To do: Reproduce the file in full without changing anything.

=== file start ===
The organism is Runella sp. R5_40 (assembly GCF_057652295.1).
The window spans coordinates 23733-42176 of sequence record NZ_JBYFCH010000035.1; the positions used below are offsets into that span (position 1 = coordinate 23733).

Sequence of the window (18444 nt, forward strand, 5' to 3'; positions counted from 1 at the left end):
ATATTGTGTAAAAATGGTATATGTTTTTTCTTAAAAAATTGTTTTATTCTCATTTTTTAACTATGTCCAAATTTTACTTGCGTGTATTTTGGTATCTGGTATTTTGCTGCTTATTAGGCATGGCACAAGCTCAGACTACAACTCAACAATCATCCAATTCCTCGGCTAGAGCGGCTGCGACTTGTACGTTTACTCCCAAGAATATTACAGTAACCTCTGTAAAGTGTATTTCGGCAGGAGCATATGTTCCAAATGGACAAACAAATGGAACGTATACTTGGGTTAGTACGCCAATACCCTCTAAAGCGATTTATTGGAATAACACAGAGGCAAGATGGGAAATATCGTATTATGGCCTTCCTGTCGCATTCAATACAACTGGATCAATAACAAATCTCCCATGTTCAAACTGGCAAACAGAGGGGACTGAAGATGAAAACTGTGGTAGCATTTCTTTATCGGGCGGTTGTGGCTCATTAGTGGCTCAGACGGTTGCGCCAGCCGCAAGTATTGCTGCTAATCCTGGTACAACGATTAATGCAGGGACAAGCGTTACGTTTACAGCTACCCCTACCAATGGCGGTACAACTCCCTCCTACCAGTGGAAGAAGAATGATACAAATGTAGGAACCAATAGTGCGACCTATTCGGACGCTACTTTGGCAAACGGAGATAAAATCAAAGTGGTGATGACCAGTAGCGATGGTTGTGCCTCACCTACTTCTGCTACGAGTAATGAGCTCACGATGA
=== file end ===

The organism is Runella sp. R5_40 (assembly GCF_057652295.1).
The window spans coordinates 23733-42176 of sequence record NZ_JBYFCH010000035.1; the positions used below are offsets into that span (position 1 = coordinate 23733).

Sequence of the window (18444 nt, forward strand, 5' to 3'; positions counted from 1 at the left end):
ATATTGTGTAAAAATGGTATATGTTTTTTCTTAAAAAATTGTTTTATTCTCATTTTTTAACTATGTCCAAATTTTACTTGCGTGTATTTTGGTATCTGGTATTTTGCTGCTTATTAGGCATGGCACAAGCTCAGACTACAACTCAACAATCATCCAATTCCTCGGCTAGAGCGGCTGCGACTTGTACGTTTACTCCCAAGAATATTACAGTAACCTCTGTAAAGTGTATTTCGGCAGGAGCATATGTTCCAAATGGACAAACAAATGGAACGTATACTTGGGTTAGTACGCCAATACCCTCTAAAGCGATTTATTGGAATAACACAGAGGCAAGATGGGAAATATCGTATTATGGCCTTCCTGTCGCATTCAATACAACTGGATCAATAACAAATCTCCCATGTTCAAACTGGCAAACAGAGGGGACTGAAGATGAAAACTGTGGTAGCATTTCTTTATCGGGCGGTTGTGGCTCATTAGTGGCTCAGACGGTTGCGCCAGCCGCAAGTATTGCTGCTAATCCTGGTACAACGATTAATGCAGGGACAAGCGTTACGTTTACAGCTACCCCTACCAATGGCGGTACAACTCCCTCCTACCAGTGGAAGAAGAATGATACAAATGTAGGAACCAATAGTGCGACCTATTCGGACGCTACTTTGGCAAACGGAGATAAAATCAAAGTGGTGATGACCAGTAGCGATGGTTGTGCCTCACCTACTTCTGCTACGAGTAATGAGCTCACGATGA